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Relevance Feedback With Too Much Data

James Allan
allan@cs.umass.edu

Department of Computer Science
University of Massachusetts
Amherst, MA 01003-4610

Abstract

Modern text collections often contain large documents which span several subject areas. Such documents are problematic for relevance feedback since inappropriate terms can easily be chosen. This study explores the highly effective approach of feeding back passages of large documents. A less-expensive method which discards long documents is also reviewed and found to be effective if there are enough relevant documents. A hybrid approach which feeds back short documents and passages of long documents may be the best compromise.

1 Introduction

As the amount of on-line text has increased, so has the size of individual documents in those collections. Information retrieval methods that could easily be applied to the full text of abstracts or short documents are sometimes less effective or prohibitively expensive for large documents. This problem has led to a resurgence of interest in techniques for handling large texts, including passage retrieval, theme identification, document summarization, and so on.

Most work in this area has been done in the ad-hoc" setting, where retrieval is performed in the absence of known relevant documents. Surprisingly, little work has been done toward applying the same techniques to the information filtering or routing environment, where a collection of documents has been judged for relevance.

This study examines the value of using passages of long documents for feedback, even in the absence of information about which passage of a relevant document contains the relevant information. We also explore the intriguing idea of totally ignoring large documents, possibly saving a great deal of computational expense compared to passage handling.

All work in this study was performed using Inquery, a probabilistic information retrieval system based on an inference net model.[Tur90]

2 Experimental method

In relevance feedback, a query is combined with a set of documents whose relevance to the query is known, and a new|presumably more useful|query is created. If the new query is applied to the same collection of documents from which the training data was drawn, evaluation becomes

Collection Numdocs Size Contents
Tipster1&2 741,562 2.2Gb Associated Press 1988-9, Department of Energy abstracts, Federal Register 1988-9, Wall
Street Journal 1987-91, Ziff-Davis ComputerSelect
articles
Tipster3 336,310 1.2Gb AP 1990, Patent claims 1993, San Jose Mercury
News 1991 Ziff-Davis
Table 1: Collection statistics

Relevance judgements
Per query
Total Avg Min Max
Tipster1&2
(training) 16386 327.7 40 894
Tipster3
(eval) 10981 219.6 4 751

Table 2: Query set information

somewhat complicated.[Sal89] To eliminate most of the difficulties associated with the evaluation of relevance feedback methods, this study uses one collection for the training (feedback) and a different collection for evaluating the modified queries. The training collection was the 2Gb collection of documents which comprise the Tipster 1 and 2 datasets. The evaluation was performed on the 1Gb of documents in the Tipster 3 dataset.[Har92] TREC topics 51 through 100 were used for the study.[Har93] Table 1 gives detailed information about the collections, and Table 2 presents some statistics regarding the queries' relationship to the collections.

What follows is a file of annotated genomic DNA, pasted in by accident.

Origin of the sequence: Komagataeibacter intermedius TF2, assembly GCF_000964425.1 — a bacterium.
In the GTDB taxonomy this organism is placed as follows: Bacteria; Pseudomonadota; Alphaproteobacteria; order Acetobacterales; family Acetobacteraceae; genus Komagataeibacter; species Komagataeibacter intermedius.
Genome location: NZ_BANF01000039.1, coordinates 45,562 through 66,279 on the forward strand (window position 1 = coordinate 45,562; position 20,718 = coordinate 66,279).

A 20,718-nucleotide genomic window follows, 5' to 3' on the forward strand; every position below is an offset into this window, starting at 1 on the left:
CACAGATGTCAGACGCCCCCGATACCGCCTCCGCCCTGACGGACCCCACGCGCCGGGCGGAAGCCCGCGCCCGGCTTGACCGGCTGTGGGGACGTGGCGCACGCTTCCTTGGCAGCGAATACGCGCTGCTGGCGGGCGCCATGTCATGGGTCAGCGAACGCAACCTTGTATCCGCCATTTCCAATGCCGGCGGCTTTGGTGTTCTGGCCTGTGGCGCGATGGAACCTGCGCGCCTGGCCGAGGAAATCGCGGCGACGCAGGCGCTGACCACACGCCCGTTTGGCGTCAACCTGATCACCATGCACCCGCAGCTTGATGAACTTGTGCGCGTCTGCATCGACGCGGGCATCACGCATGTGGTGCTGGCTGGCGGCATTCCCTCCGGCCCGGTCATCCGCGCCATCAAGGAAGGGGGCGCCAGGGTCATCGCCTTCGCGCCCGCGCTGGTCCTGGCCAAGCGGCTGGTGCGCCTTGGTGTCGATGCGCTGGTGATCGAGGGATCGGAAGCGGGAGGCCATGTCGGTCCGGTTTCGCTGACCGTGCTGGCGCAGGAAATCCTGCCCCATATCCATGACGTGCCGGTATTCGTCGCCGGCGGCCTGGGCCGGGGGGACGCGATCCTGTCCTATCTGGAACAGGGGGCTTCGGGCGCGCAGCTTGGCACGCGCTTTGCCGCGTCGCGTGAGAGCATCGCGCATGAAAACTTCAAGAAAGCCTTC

The queries used in training were created from the TREC topics using an automatic process which modifies the original topic terms by identifying phrases and replacing domain-dependent features with meta-terms.[CCB93] These queries were applied to the training collection and the top n documents were retrieved, where n varied depending on the experiment.

In some experiments, the highest-ranked passage of a document was used for feedback in place of the entire document. Intuition suggests that since writers group related thoughts into a paragraph,

passages should be based upon paragraphs. Attempts have been made to use passages derived from text sections,[Wil94] from clusters of paragraph,[RWJ+95] and from arbitrarily long strings of related sentences.[HP93] However, experiments have demonstrated that fixed-size passages are at least as effective|and marginally more efficient|than their varying counterparts.[Cal94, BSAS95]

Passage sizes were thus fixed at some length p for each experiment. The first passage began at the first term of the document which matched a query term, and ended p terms after that. Subsequent passages began at intervals of p=2 from that starting point. For example, if p = 200 and the first term matching the query is the 33rd in the document, passages would start at terms 33, 133, 233, and so on. The same technique used to rank documents can then be applied to the passages of a document, and the best-ranked passage can be selected.[Cal94]

The r relevant documents (or their passages) within the top n retrieved were used for feedback. The method employed has been discussed in detail elsewhere,[HC93] but is summarized here. All terms in the selected relevant documents which are not in the query are identified and ranked by:

wk = rk ? log((N + :5)=nk)
log(N + 1)

where rk is the number of relevant documents containing term k, N is the total number of documents in the collection, and nk is the total number of documents which contain the term.1 (Note that this weight is very similar to a f-idf" weighting scheme.) The top t = min(3 + 2r; 300) terms from that ranked list are chosen and added to the query. Original query terms are given assigned a scaling factor of 1.0; added terms, of 0.3. Finally, the original and new query terms are re-weighted based upon their frequency in the collection (tf ) according to: